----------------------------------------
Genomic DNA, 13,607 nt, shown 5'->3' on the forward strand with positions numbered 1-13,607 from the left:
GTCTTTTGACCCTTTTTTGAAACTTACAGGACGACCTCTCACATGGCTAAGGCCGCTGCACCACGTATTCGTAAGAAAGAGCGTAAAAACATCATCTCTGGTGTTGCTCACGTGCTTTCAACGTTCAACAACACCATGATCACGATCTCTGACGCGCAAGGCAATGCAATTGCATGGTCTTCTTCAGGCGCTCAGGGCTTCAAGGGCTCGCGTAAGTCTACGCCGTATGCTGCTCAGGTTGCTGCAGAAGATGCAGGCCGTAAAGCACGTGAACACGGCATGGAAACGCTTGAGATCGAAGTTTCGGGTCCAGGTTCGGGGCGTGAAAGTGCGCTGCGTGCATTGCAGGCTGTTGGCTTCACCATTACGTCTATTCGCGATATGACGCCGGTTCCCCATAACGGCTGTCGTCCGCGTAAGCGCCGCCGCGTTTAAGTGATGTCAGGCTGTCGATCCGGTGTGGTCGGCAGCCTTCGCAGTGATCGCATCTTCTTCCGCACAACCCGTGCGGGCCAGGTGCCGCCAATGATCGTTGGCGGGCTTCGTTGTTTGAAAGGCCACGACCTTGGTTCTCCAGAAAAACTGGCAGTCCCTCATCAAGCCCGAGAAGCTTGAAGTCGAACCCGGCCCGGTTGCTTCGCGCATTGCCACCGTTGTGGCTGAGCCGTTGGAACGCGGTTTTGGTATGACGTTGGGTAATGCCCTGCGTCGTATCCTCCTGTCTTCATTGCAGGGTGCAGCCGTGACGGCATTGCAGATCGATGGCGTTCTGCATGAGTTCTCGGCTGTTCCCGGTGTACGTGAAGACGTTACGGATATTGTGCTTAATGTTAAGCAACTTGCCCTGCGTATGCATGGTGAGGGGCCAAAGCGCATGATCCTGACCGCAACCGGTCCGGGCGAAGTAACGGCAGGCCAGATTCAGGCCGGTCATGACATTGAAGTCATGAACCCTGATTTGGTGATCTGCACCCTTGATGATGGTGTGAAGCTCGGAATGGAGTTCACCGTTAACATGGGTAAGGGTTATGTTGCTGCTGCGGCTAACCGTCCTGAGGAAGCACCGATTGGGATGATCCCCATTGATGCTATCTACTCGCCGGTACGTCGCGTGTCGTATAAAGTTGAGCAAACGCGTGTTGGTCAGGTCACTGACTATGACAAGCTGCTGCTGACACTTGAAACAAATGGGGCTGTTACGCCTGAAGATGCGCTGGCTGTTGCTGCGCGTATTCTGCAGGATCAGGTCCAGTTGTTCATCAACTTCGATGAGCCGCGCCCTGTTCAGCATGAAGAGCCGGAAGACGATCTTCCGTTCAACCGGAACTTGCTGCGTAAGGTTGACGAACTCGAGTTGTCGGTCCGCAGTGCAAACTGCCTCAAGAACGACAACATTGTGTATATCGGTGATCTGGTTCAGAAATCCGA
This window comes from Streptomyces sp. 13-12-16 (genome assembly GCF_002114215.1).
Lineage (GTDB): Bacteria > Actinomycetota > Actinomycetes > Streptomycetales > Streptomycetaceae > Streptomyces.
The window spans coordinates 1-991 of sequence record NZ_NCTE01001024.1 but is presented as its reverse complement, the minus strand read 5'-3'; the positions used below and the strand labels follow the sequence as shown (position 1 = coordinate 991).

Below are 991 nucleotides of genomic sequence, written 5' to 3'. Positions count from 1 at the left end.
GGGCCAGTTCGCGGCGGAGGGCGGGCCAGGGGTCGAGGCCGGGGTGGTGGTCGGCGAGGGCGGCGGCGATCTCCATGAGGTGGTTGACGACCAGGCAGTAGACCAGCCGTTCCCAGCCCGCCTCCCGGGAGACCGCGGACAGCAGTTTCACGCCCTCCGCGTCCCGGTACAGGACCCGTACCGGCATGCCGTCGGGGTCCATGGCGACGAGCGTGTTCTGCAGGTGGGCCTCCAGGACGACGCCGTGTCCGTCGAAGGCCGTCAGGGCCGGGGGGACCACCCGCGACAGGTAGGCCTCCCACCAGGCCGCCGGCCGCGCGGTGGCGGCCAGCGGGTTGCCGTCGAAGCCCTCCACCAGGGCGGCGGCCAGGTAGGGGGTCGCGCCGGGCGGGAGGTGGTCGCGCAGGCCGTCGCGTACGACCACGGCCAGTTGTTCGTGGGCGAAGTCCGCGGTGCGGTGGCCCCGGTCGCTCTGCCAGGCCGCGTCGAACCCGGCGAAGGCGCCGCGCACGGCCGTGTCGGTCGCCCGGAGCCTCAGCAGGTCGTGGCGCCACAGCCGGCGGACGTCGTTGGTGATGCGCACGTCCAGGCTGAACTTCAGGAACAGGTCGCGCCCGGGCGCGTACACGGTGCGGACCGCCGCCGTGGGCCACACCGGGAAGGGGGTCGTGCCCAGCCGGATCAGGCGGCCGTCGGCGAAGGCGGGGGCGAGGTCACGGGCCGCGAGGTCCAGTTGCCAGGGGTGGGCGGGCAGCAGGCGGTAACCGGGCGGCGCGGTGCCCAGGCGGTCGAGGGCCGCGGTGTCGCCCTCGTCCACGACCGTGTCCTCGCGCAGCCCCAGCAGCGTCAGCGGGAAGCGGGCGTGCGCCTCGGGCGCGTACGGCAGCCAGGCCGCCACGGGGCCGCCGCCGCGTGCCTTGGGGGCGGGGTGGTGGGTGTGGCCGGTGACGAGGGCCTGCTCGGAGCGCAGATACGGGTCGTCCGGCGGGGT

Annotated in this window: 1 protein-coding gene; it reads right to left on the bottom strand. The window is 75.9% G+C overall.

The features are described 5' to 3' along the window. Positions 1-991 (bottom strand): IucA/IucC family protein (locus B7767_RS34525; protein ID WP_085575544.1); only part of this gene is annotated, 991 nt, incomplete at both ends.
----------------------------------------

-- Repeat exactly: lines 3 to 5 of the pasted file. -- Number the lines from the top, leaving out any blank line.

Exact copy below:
This window comes from Streptomyces sp. 13-12-16 (genome assembly GCF_002114215.1).
Lineage (GTDB): Bacteria > Actinomycetota > Actinomycetes > Streptomycetales > Streptomycetaceae > Streptomyces.
The window spans coordinates 1-991 of sequence record NZ_NCTE01001024.1 but is presented as its reverse complement, the minus strand read 5'-3'; the positions used below and the strand labels follow the sequence as shown (position 1 = coordinate 991).